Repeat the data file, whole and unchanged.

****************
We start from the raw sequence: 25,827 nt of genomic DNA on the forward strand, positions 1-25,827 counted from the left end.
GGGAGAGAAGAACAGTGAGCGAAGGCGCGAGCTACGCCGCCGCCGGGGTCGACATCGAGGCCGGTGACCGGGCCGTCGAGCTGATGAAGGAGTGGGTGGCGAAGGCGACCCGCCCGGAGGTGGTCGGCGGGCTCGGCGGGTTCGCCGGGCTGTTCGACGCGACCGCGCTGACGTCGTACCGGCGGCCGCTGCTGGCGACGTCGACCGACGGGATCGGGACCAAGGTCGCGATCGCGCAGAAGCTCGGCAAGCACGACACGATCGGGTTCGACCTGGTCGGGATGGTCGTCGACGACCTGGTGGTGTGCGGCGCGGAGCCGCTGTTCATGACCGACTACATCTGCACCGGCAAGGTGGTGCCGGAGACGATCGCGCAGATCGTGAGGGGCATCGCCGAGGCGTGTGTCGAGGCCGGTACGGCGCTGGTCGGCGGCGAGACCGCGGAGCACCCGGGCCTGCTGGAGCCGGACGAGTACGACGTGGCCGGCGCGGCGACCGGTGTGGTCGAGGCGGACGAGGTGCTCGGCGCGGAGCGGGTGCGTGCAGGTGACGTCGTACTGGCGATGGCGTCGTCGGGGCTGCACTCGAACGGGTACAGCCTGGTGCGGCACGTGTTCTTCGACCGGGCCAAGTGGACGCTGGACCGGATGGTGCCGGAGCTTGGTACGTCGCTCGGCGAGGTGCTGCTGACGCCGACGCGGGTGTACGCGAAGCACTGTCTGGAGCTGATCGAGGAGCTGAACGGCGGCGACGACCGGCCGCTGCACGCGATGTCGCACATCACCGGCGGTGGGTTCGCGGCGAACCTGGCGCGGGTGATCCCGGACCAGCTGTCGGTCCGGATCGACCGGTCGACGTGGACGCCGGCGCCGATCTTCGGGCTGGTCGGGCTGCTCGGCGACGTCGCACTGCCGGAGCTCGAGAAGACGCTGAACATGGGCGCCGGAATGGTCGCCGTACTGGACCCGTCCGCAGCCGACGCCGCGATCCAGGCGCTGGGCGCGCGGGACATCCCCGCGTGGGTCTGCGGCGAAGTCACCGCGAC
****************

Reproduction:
We start from the raw sequence: 25,827 nt of genomic DNA on the forward strand, positions 1-25,827 counted from the left end.
GGGAGAGAAGAACAGTGAGCGAAGGCGCGAGCTACGCCGCCGCCGGGGTCGACATCGAGGCCGGTGACCGGGCCGTCGAGCTGATGAAGGAGTGGGTGGCGAAGGCGACCCGCCCGGAGGTGGTCGGCGGGCTCGGCGGGTTCGCCGGGCTGTTCGACGCGACCGCGCTGACGTCGTACCGGCGGCCGCTGCTGGCGACGTCGACCGACGGGATCGGGACCAAGGTCGCGATCGCGCAGAAGCTCGGCAAGCACGACACGATCGGGTTCGACCTGGTCGGGATGGTCGTCGACGACCTGGTGGTGTGCGGCGCGGAGCCGCTGTTCATGACCGACTACATCTGCACCGGCAAGGTGGTGCCGGAGACGATCGCGCAGATCGTGAGGGGCATCGCCGAGGCGTGTGTCGAGGCCGGTACGGCGCTGGTCGGCGGCGAGACCGCGGAGCACCCGGGCCTGCTGGAGCCGGACGAGTACGACGTGGCCGGCGCGGCGACCGGTGTGGTCGAGGCGGACGAGGTGCTCGGCGCGGAGCGGGTGCGTGCAGGTGACGTCGTACTGGCGATGGCGTCGTCGGGGCTGCACTCGAACGGGTACAGCCTGGTGCGGCACGTGTTCTTCGACCGGGCCAAGTGGACGCTGGACCGGATGGTGCCGGAGCTTGGTACGTCGCTCGGCGAGGTGCTGCTGACGCCGACGCGGGTGTACGCGAAGCACTGTCTGGAGCTGATCGAGGAGCTGAACGGCGGCGACGACCGGCCGCTGCACGCGATGTCGCACATCACCGGCGGTGGGTTCGCGGCGAACCTGGCGCGGGTGATCCCGGACCAGCTGTCGGTCCGGATCGACCGGTCGACGTGGACGCCGGCGCCGATCTTCGGGCTGGTCGGGCTGCTCGGCGACGTCGCACTGCCGGAGCTCGAGAAGACGCTGAACATGGGCGCCGGAATGGTCGCCGTACTGGACCCGTCCGCAGCCGACGCCGCGATCCAGGCGCTGGGCGCGCGGGACATCCCCGCGTGGGTCTGCGGCGAAGTCACCGCGAC